If self-quarantining, perhaps have another person take care of your pet while you recover or wear a mask when interacting with them.
Coronavirus And Your Pet General Q&A
Can My Pet Stay With Me In Self-Quarantine?
Given that animals can’t carry the virus for the time being, it should be absolutely fine to keep them in your company during self-isolation, but the general advice is to limit your contact with them until more is known.
Does My Pet Need To Wear A Mask?
No! A mask isn’t going to be particularly pleasant for your pet, and might even affect their breathing. It’s definitely not a necessary precaution to take.
Can My Pet Go Outside?
Try not to let the outbreak of COVID-19 disrupt your pet’s daily lifestyle, they should be perfectly safe outside and aren’t at risk of contracting the disease there.
Coronavirus and Dogs FAQ
Can Dogs Get Coronavirus?
While there’s still no evidence pets can carry or contract the virus, worries around this issue likely arose due to the strange case of a canine who tested ‘weakly positive’ for coronavirus a few weeks ago.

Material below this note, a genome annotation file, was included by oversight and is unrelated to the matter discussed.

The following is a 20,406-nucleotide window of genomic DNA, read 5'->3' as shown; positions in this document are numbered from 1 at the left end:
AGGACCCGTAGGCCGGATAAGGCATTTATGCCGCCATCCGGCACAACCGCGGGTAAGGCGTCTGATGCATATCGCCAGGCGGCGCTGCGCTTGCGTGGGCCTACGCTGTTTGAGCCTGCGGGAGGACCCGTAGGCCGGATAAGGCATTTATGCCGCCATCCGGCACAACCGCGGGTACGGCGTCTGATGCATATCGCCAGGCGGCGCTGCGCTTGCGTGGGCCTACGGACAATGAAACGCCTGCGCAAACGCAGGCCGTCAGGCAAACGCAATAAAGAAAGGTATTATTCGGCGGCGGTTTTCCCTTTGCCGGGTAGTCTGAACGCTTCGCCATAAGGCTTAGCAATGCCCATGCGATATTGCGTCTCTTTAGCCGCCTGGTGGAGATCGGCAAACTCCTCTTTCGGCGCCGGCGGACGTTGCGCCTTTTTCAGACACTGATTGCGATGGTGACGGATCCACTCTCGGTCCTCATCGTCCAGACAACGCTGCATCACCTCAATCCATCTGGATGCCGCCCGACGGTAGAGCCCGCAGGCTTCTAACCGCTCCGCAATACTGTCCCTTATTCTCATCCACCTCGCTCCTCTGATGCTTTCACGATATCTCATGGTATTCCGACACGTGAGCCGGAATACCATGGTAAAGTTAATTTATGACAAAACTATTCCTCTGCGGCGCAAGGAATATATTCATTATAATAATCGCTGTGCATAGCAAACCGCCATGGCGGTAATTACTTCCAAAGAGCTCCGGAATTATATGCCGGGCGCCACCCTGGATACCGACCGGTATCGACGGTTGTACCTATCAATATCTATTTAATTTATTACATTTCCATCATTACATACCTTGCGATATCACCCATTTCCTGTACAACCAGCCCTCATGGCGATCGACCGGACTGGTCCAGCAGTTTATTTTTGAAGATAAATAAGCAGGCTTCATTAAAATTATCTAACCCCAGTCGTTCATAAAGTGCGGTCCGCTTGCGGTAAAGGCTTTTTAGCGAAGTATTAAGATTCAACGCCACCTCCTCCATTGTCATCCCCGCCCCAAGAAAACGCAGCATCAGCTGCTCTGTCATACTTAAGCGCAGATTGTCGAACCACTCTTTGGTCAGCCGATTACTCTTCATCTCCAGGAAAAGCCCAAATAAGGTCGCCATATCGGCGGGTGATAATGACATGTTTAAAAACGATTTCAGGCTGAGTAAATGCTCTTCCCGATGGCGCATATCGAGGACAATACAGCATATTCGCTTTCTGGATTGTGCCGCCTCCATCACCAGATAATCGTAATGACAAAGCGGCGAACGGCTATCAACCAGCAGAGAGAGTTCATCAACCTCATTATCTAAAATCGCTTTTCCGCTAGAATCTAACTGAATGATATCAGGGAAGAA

The dog tested positive in Hong Kong and had been taken in for evaluation by the city’s Agriculture, Fisheries and Conservation Department on February 26th, shortly after it’s owner was diagnosed with COVID-19.
Currently, this is the only known case of an animal displaying any signs of the virus in their system, and the dog is still being quarantined in Hong Kong as it awaits further testing.
Naturally, this news has led dog owners everywhere to panic that their own pup will be susceptible to the outbreak, but experts believe this is probably not going to be the case.
Prof Jonathan Ball, professor of molecular virology at the University of Nottingham told the BBC that it is important to “differentiate between real infection and just detecting the presence of the virus”.
This is because the dog in question had such low levels of the coronavirus in its system that it’s believed tests may have simply been displaying signs of having been in contact with it’s suffering owner, rather than being actively infected and contagious.
Speaking about the level of infection in the dog, Ball added: “We need to find out more, but we don’t need to panic – I doubt it could spread to another dog or a human because of the low levels.”
Scientists also believe the likelihood of the virus developing enough to make the jump from sickening humans to dogs in such a short space of time would be incredibly unlikely.